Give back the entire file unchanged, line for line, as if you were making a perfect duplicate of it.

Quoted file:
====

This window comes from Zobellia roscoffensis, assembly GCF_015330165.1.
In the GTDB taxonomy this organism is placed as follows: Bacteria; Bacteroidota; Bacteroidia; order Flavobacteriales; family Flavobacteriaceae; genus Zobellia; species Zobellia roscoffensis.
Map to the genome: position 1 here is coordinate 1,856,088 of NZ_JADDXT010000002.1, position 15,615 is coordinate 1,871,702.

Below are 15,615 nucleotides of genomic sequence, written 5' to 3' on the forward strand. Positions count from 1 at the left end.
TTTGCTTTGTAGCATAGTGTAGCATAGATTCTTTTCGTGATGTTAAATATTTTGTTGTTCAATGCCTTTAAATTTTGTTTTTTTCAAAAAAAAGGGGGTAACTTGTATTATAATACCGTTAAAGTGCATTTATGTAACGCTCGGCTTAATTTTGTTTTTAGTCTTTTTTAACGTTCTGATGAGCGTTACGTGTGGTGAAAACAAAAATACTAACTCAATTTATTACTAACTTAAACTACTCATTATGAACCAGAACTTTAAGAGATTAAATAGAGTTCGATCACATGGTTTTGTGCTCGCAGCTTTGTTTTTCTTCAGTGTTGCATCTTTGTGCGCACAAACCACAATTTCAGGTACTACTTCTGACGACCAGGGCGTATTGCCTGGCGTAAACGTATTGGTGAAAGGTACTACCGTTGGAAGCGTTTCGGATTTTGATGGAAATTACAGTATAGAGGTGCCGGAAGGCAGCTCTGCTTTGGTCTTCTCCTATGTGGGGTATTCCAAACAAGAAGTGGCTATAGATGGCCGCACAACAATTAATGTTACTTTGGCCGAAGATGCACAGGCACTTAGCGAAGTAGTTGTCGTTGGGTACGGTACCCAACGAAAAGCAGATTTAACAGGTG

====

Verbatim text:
This window comes from Zobellia roscoffensis, assembly GCF_015330165.1.
In the GTDB taxonomy this organism is placed as follows: Bacteria; Bacteroidota; Bacteroidia; order Flavobacteriales; family Flavobacteriaceae; genus Zobellia; species Zobellia roscoffensis.
Map to the genome: position 1 here is coordinate 1,856,088 of NZ_JADDXT010000002.1, position 15,615 is coordinate 1,871,702.

Below are 15,615 nucleotides of genomic sequence, written 5' to 3' on the forward strand. Positions count from 1 at the left end.
TTTGCTTTGTAGCATAGTGTAGCATAGATTCTTTTCGTGATGTTAAATATTTTGTTGTTCAATGCCTTTAAATTTTGTTTTTTTCAAAAAAAAGGGGGTAACTTGTATTATAATACCGTTAAAGTGCATTTATGTAACGCTCGGCTTAATTTTGTTTTTAGTCTTTTTTAACGTTCTGATGAGCGTTACGTGTGGTGAAAACAAAAATACTAACTCAATTTATTACTAACTTAAACTACTCATTATGAACCAGAACTTTAAGAGATTAAATAGAGTTCGATCACATGGTTTTGTGCTCGCAGCTTTGTTTTTCTTCAGTGTTGCATCTTTGTGCGCACAAACCACAATTTCAGGTACTACTTCTGACGACCAGGGCGTATTGCCTGGCGTAAACGTATTGGTGAAAGGTACTACCGTTGGAAGCGTTTCGGATTTTGATGGAAATTACAGTATAGAGGTGCCGGAAGGCAGCTCTGCTTTGGTCTTCTCCTATGTGGGGTATTCCAAACAAGAAGTGGCTATAGATGGCCGCACAACAATTAATGTTACTTTGGCCGAAGATGCACAGGCACTTAGCGAAGTAGTTGTCGTTGGGTACGGTACCCAACGAAAAGCAGATTTAACAGGTG